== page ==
On each token 1 there are alignment guides 7, which may be visible or mechanical. These help to bring the pixels 4 into alignment when the tokens 1a and 1 b are overlaid. The key 6 comprises one or more characters. These characters may be alphabetic, numerical, symbolic, pictorial or any other visually identifiable graphic - it is only necessary that they can be recognised by the human eye and brain. The area on the tokens 1 a, 1 b outside the pixelated mask area 2, 3 may be used to hold additional information and security features. For example, where a higher level of security is required, a verification key 17, in plain text, can be split between the base mask 2 and the counter masks 3. The full verification key 18 is only visible (recognisable) when all the masks 2, 3 are overlaid.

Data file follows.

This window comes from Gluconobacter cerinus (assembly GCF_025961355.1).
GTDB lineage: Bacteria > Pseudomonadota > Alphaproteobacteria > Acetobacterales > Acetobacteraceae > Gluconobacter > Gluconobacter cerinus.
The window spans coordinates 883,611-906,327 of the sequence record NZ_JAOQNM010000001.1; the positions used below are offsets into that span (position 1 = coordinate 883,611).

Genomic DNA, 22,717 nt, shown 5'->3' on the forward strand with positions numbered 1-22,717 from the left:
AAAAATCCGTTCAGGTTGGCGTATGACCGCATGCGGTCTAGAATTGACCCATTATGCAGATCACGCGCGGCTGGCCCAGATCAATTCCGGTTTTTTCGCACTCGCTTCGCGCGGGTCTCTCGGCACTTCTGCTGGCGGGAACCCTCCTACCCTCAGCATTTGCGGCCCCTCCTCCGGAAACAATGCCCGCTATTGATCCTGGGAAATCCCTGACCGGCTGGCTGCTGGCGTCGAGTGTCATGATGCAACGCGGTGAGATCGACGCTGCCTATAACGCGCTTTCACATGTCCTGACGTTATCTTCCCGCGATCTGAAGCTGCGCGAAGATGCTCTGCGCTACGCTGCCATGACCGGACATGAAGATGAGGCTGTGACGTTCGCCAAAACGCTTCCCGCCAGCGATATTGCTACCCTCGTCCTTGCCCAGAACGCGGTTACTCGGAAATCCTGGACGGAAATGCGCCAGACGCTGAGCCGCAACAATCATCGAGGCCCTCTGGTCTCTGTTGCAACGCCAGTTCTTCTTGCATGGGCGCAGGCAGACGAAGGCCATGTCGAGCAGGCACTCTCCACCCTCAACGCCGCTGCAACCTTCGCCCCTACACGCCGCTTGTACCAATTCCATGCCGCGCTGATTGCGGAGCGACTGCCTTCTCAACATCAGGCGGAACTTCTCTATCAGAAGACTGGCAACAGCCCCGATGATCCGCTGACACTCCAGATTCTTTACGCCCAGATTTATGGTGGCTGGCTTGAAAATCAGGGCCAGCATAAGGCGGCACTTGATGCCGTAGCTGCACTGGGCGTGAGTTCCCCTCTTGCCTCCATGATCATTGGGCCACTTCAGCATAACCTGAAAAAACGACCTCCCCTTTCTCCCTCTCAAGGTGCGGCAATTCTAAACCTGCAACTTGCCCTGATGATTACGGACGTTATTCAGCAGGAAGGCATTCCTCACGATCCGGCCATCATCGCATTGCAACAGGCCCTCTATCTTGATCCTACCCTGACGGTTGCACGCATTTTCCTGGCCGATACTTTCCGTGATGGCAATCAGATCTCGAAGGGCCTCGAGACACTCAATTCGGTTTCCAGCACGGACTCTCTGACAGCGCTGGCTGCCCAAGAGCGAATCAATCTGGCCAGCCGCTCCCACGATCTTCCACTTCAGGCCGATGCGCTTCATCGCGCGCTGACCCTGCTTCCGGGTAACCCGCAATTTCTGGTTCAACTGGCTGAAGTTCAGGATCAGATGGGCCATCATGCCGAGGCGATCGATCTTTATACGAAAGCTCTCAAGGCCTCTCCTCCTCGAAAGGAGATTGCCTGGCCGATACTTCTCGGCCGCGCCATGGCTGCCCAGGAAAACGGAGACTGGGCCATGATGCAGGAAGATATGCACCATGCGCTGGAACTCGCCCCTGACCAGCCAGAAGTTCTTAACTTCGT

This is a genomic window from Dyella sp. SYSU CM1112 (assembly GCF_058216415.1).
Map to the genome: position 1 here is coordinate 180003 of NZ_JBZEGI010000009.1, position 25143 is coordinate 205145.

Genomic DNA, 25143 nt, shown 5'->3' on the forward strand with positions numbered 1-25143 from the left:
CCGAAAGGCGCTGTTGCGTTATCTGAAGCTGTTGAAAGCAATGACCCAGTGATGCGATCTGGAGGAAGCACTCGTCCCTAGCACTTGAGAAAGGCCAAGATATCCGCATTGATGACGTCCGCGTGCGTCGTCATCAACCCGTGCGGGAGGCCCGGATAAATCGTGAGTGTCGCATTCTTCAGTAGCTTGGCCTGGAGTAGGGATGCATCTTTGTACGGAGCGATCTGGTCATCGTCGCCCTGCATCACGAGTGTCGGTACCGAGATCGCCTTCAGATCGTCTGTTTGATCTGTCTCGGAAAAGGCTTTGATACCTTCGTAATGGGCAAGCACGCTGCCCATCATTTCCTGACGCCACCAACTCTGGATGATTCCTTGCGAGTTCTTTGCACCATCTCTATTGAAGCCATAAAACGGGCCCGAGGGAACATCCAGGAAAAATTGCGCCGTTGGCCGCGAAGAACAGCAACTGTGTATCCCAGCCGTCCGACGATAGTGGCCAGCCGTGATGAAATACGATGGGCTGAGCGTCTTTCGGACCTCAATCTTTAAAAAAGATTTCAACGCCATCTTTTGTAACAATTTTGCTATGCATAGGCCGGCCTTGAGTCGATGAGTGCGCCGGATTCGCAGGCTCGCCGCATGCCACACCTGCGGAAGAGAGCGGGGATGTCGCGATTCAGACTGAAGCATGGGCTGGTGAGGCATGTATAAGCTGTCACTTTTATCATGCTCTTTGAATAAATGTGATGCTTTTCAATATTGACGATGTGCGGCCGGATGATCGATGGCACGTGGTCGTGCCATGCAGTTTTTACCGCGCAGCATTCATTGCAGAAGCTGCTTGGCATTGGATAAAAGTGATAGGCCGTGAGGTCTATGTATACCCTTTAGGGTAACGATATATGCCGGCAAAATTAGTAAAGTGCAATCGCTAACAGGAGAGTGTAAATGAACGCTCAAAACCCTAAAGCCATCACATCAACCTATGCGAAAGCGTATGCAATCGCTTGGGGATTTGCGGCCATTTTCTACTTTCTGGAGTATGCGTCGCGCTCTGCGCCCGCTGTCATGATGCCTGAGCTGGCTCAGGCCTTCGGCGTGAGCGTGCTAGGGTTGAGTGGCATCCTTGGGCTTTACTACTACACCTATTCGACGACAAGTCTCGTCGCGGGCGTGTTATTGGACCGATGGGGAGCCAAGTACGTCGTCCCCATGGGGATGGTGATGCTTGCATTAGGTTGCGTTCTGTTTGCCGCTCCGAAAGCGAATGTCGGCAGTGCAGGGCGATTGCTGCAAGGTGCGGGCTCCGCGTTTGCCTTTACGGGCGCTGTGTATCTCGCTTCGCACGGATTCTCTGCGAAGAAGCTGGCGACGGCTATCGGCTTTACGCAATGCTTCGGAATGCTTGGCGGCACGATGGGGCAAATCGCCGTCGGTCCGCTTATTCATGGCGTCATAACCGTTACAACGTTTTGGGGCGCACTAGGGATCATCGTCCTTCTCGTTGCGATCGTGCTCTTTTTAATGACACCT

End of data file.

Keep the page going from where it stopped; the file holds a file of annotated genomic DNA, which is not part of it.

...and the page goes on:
Figure 2 is a diagram showing 4 masks and the resulting overlay, according to a second embodiment of the present invention. The counter masks 3 are precisely laid over the base mask 2, as previously described. During the alignment process, the key 6 becomes visible because it is made up of foreground pixels 8 whose colour is differentiated from all the other background pixels 9 in the overlay 5. The shape, size, position and colour of the pixels 8,9 in each mask 2, 3 may be calculated using automated rule sets (please see the description of Figure 4 for further details). Because a rule set can be repeated,
masks can be reproduced accurately. Certain applications require this reproducibility.
The position of each character in the key 6 revealed in the overlay 5 may be offset from the central position both vertically and horizontally.
The key 6 is hidden by a process of pixel overloading (described below). When the masks 2, 3 are overlaid and the pixels 4 aligned, the added pixels are effectively "subtracted", allowing the hidden key 6 to become recognisable.